Editorial: Radio signals opportunity

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It's the day after the big game and time to talk about what spots scored. One of our favorites: A Subaru commercial telling us the best time to test drive its four-wheel-drive cars was during a snowstorm. You didn't see it? Well, actually it was a radio spot we heard last week in New York right before 10 inches of snow blanketed the region. It was the right message, the right time, the right medium-a spot on demonstration of the power of radio advertising.

Radio is overshadowed on Madison Avenue by the higher visibility of TV and magazines. Yet U.S. radio ad sales will exceed $20 billion this year, making radio a bigger medium than network TV, cable TV or magazines. Radio companies, led by radio, outdoor and events powerhouse Clear Channel Communications, are in a stronger position than ever to serve advertisers with packages targeting specific audiences and regions.

The medium has its challenges, as our feature report today explains. Radio listeners have an array of alternatives, including satellite radio, digital cable audio and devices such as Apple's iPod. Advertisers have good reason to be wary of what happens to prices following a decade of radio consolidation that created an oligopoly of Clear Channel, Viacom's Infinity and a few other players.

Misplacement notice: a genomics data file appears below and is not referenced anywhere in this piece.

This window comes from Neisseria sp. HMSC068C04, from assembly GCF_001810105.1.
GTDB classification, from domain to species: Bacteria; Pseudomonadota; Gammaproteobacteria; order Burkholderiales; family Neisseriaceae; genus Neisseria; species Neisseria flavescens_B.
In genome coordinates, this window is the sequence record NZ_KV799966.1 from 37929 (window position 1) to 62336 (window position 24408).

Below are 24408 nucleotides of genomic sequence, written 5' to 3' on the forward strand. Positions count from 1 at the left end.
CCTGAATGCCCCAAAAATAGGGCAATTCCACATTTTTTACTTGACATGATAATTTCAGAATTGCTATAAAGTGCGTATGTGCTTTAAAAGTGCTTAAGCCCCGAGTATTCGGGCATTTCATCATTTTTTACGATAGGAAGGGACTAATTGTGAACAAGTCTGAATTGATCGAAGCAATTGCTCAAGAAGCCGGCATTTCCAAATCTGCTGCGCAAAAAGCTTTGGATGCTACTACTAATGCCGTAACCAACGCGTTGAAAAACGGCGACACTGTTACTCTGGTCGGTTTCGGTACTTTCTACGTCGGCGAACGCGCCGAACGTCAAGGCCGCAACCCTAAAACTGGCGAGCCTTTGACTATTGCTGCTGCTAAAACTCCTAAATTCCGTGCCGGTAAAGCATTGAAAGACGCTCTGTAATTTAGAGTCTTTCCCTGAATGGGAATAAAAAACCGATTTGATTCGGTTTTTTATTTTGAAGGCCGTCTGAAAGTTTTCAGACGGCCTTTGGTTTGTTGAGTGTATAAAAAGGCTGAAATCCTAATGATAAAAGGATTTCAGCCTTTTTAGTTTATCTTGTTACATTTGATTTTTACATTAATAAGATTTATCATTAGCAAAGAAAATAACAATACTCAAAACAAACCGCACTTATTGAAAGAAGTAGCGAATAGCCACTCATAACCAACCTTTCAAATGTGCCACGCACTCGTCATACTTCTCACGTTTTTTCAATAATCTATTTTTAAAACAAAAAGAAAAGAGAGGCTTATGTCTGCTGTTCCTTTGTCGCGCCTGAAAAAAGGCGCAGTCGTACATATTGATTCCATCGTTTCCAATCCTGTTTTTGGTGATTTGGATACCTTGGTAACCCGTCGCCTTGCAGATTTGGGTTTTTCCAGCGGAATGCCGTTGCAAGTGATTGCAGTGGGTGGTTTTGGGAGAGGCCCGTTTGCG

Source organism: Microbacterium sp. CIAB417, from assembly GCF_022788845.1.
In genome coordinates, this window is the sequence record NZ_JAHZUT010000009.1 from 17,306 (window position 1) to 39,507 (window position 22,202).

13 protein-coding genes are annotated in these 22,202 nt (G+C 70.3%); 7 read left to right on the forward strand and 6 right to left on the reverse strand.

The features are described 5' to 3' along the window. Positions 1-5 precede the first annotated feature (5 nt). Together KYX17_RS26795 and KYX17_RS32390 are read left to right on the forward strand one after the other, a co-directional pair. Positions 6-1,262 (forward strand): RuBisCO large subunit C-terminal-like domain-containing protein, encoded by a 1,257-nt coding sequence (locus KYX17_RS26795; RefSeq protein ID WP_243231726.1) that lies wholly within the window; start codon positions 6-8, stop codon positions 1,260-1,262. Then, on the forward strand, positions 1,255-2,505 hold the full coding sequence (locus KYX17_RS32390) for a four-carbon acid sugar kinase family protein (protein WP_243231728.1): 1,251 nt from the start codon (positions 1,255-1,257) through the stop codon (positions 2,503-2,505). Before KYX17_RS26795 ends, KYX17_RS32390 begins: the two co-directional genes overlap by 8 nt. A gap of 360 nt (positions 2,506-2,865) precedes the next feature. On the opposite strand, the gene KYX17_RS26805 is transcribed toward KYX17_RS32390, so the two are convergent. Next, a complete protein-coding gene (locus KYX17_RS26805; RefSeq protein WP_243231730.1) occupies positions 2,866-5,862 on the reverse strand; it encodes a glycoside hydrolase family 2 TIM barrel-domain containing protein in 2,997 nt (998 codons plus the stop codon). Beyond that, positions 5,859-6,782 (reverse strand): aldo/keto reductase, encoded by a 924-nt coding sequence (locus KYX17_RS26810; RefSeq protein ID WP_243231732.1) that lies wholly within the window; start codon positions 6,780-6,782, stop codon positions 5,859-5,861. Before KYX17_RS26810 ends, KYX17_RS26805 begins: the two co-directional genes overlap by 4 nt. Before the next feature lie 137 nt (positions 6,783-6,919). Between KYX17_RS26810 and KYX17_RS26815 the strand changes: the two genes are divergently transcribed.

While advertisers complain loudly about TV prices, note that Viacom keeps "only" 18¢ of every dollar of TV revenue (the operating profit from TV broadcast, local and syndication business in the first nine months of last year). Viacom made 7¢ on each revenue dollar from movies and other entertainment offerings, 12¢ on outdoor ads, a strong 39¢ from cable-and an astounding 47¢ from radio.

Advertisers should pay more attention to radio-to its power, potential and prices. But there is no denying that radio gets heard. Long after we've forgotten most of yesterday's Super Bowl commercials, a simple radio spot from Temerlin McClain will stick with us: Subarus go through snow.

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